The economics of our daily lives.Author of the economics textbook used by students around the world, Principles of Economics
- Lecture Info
- Full Bio
Everything You Need to Know about Economics
Why should we study economics in the 21st century? Do we need a knowledge of economics to just live our lives? Gregory Mankiw, called 'the father of modern economics textbooks', says the origin of economics can tell us the answer. He also adds, quoting the 19th-century economist Alfred Marshall, “Economics is the study of humanity in the ordinary affairs of everyday life.”
We try to make rational choices every day, but we often fall short, having to deal with the less-than-desirable consequences of our actions. What can we learn from economics to help us avoid excessive failures, evade the traps of poverty, and understand the secret to rational choice? We also learn the concept of economics at the global level to give us a better understanding of how the financial world around us works.
We can look at the choices we make in our everyday lives through the lens of economics. The more we understand about the principles of economics, the better decisions we will make. Gregory Mankiw’s lecture series is our perfect opportunity to learn all we need to know about the fundamentals of economics.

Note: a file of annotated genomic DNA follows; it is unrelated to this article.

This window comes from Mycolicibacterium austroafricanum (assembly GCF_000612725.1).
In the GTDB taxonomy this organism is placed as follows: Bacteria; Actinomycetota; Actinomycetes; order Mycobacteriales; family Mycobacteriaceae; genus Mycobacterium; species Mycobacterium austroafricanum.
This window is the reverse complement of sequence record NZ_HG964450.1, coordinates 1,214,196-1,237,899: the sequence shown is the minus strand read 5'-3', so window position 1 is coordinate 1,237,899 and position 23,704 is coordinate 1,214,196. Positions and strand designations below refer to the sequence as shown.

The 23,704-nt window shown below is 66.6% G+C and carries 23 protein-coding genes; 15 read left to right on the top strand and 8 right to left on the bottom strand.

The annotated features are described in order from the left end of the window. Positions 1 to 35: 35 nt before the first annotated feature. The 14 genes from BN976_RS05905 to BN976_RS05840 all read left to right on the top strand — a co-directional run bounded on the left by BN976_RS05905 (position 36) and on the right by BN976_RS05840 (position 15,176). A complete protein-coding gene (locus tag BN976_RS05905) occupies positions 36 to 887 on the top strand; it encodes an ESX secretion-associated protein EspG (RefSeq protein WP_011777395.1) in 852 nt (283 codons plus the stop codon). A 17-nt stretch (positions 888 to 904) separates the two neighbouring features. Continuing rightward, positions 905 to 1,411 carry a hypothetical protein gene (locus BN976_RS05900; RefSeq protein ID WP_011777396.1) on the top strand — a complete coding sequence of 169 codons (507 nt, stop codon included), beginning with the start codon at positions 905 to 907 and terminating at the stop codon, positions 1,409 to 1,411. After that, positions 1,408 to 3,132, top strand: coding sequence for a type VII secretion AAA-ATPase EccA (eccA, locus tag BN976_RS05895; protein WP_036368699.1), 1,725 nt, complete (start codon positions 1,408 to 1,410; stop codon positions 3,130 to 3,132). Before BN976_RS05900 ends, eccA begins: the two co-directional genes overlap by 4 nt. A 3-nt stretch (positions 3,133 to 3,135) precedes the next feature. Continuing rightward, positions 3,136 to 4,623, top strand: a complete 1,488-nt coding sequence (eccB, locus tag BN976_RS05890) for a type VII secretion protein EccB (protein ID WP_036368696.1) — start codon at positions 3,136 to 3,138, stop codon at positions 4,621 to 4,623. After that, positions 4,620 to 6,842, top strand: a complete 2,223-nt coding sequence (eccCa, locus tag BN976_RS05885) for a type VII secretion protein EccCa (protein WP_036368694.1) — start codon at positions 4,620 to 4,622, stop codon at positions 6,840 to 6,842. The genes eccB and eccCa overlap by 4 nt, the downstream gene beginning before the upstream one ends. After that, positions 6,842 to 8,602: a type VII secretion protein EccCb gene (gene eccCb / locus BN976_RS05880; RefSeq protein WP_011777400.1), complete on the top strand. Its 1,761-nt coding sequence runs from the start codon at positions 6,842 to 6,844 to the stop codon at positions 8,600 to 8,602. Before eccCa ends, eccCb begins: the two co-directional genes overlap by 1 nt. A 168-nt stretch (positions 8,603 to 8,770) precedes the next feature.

N. Gregory Mankiw
Economic Advisor to the US Congressional Budget Office (2014~) Chairman of the Council of Economic Advisors to the President of the United States (2003-2005) Professor of Economics at Harvard University (1987~) Author of Principles of Economics
Gregory Mankiw is an esteemed professor of economics at Harvard University and taught the introductory economics course Ec 10, one of the most popular courses at the university. Almost every student of economics knows of him, as he is the author of Principles of Economics, the textbook used by hundreds of thousands of economics students every year since its first publication in 1997.
In addition to the chairmanship of the Council of Economic Advisers in the George W. Bush Administration from 2003 to 2005, he has served as an economic advisor to the US Congressional Budget Office and researcher at the National Bureau of Economic Research. He’s an active participant in academic and policy debates, and he is considered one of the most influential economists of our time. He also runs his own popular economics blog, offering his knowledge and thoughts on the global economy to anyone with a curiosity to keep up with his work.
Would you like a free trial with GREAT MINDS?Enter your email address and we'll send you a one-month free pass and our regular newsletter.
(*One-month free pass is only for first time non-paying members, not for existing members)
Unlimited access to this lecture series for 7 days for just $0.99!